A Numerical Study of Frontogenesis

Stephen E. Mudrick Dept. of Meteorology, Massachusetts Institute of Technology, Cambridge

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Abstract

Fine-resolution, dry, inviscid, Boussinesq formulations of a quasi-geostrophic model and a primitive equations model are used in a study of frontogenesis. These three-dimensional models employ horizontal and vertical resolution on the order of 100 km and 1 km, respectively; an integration uses about 40 grid points in each horizontal direction and 20 in the vertical. The initial states consist of two baroclinic basic currents upon which are superimposed quasi-geostrophically balanced, small-amplitude perturbations corresponding to the most unstable mode in each case. In the second case, the wave grows by barotropic as well as by baroclinic processes.

The most rapid surface frontogenesis occurs where the synoptic-scale, quasi-geostrophic convergence contributes significantly to the pure deformational increase of the horizontal temperature gradient. In these integrations, this distribution favors formation of warm fronts. The frontal zones in the quasi-geostrophic and primitive equations models agree in structure with earlier theoretical solutions by Stone and Hoskins, respectively.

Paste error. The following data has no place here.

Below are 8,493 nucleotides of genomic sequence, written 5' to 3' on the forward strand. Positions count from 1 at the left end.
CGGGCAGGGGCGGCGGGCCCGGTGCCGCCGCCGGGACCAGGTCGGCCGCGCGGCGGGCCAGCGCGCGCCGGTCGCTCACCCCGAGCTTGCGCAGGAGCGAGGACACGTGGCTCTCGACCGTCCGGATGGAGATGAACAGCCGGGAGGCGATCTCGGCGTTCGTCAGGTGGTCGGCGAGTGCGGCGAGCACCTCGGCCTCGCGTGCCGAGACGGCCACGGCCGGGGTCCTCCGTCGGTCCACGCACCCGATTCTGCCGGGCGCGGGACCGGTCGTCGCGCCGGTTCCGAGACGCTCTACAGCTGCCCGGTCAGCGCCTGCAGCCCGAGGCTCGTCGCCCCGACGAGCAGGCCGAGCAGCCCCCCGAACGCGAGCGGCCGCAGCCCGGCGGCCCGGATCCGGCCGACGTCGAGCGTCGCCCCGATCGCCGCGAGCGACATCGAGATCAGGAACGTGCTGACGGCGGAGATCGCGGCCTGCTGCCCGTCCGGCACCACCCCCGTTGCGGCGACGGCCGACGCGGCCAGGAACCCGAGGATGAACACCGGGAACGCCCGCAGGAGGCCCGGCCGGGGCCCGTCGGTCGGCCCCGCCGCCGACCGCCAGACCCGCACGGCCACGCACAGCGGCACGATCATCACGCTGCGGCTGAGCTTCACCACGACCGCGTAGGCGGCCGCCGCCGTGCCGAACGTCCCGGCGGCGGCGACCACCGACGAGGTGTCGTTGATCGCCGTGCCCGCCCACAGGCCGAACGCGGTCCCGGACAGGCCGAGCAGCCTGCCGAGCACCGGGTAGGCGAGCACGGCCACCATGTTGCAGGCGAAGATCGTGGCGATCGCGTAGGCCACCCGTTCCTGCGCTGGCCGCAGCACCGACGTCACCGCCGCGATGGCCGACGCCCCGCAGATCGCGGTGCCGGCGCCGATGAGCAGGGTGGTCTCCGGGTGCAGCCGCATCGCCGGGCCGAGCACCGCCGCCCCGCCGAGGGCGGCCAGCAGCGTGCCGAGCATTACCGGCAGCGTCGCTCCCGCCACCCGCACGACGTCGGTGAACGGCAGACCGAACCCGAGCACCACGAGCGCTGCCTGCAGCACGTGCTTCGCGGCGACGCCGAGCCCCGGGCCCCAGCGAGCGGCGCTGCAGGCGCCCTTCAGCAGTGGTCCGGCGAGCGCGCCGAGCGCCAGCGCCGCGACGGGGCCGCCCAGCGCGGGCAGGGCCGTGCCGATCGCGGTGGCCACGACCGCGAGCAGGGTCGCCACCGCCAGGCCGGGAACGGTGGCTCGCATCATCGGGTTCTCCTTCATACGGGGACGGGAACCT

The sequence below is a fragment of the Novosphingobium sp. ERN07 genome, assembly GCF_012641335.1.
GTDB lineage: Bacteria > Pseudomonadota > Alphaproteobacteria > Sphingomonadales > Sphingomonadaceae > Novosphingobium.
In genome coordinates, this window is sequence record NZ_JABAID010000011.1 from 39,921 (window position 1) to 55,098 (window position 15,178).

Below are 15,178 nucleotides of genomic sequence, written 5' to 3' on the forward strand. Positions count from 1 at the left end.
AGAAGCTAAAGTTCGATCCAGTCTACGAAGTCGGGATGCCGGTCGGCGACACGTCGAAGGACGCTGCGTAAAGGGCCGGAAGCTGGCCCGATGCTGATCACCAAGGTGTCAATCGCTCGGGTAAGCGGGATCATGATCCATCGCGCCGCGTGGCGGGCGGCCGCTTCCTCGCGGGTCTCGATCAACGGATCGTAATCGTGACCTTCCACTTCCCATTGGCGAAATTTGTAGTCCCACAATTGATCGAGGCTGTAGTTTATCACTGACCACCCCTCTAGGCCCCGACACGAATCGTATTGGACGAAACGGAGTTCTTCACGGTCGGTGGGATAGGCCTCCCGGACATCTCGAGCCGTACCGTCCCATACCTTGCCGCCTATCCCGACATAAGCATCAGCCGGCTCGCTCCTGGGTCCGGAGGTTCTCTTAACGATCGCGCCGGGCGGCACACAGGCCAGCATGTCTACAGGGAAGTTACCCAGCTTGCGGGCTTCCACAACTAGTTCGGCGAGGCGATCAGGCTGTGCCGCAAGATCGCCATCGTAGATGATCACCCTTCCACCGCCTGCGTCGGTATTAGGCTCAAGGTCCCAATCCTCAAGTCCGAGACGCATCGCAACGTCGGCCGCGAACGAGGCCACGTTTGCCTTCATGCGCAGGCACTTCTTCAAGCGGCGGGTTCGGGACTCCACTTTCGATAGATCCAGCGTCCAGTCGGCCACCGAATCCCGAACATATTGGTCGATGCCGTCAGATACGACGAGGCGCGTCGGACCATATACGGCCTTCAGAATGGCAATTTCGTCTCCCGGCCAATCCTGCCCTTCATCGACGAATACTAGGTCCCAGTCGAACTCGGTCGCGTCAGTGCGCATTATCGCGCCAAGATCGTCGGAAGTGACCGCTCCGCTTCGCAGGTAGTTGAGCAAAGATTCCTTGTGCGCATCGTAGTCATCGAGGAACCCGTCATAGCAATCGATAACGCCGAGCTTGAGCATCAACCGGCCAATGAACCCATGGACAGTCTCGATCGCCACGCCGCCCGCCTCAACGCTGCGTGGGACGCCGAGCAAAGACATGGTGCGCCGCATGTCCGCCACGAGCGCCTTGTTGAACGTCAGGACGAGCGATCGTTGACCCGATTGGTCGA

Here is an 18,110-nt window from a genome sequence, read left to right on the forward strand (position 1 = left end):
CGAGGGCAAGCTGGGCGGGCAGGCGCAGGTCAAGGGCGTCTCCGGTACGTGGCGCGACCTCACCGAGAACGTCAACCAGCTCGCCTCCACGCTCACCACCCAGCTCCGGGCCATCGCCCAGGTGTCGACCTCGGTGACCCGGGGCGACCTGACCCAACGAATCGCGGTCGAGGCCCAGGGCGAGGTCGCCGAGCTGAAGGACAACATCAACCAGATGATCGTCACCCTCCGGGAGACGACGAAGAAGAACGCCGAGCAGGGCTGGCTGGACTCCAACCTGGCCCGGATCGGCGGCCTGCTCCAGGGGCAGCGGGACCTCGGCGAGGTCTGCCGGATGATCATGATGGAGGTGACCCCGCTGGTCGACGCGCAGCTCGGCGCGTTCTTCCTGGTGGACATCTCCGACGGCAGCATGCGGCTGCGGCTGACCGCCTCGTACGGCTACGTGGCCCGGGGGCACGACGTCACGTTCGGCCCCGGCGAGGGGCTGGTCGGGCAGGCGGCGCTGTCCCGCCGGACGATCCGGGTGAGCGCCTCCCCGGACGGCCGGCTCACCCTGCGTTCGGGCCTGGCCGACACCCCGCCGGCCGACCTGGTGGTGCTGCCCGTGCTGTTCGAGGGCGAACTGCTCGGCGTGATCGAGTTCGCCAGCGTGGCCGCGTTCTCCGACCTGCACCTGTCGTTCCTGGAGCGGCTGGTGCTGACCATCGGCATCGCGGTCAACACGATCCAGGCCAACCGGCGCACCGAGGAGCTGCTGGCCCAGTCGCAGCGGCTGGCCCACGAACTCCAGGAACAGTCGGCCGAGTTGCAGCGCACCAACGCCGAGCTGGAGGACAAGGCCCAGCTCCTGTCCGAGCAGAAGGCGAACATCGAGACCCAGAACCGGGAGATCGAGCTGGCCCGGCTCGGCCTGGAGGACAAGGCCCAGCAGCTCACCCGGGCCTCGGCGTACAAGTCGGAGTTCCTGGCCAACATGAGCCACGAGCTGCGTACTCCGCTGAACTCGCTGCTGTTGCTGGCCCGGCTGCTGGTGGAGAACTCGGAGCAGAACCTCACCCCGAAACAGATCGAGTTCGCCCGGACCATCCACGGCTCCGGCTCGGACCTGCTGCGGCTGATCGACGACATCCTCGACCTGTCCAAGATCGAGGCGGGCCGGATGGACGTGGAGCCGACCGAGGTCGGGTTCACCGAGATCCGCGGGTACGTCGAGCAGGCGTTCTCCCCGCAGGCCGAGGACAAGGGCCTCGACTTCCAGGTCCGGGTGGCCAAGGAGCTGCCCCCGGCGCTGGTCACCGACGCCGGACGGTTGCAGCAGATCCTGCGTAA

The horizontal deformation, as well as the “indirect” vertical circulation, is important in producing upper level frontogenesis. The two models generate similar patterns of vertical motion. A feedback mechanism relating the action of the horizontal deformation and the indirect circulation and leading to upper level frontogenesis is postulated.

Abstract

Fine-resolution, dry, inviscid, Boussinesq formulations of a quasi-geostrophic model and a primitive equations model are used in a study of frontogenesis. These three-dimensional models employ horizontal and vertical resolution on the order of 100 km and 1 km, respectively; an integration uses about 40 grid points in each horizontal direction and 20 in the vertical. The initial states consist of two baroclinic basic currents upon which are superimposed quasi-geostrophically balanced, small-amplitude perturbations corresponding to the most unstable mode in each case. In the second case, the wave grows by barotropic as well as by baroclinic processes.

The most rapid surface frontogenesis occurs where the synoptic-scale, quasi-geostrophic convergence contributes significantly to the pure deformational increase of the horizontal temperature gradient. In these integrations, this distribution favors formation of warm fronts. The frontal zones in the quasi-geostrophic and primitive equations models agree in structure with earlier theoretical solutions by Stone and Hoskins, respectively.

The horizontal deformation, as well as the “indirect” vertical circulation, is important in producing upper level frontogenesis. The two models generate similar patterns of vertical motion. A feedback mechanism relating the action of the horizontal deformation and the indirect circulation and leading to upper level frontogenesis is postulated.

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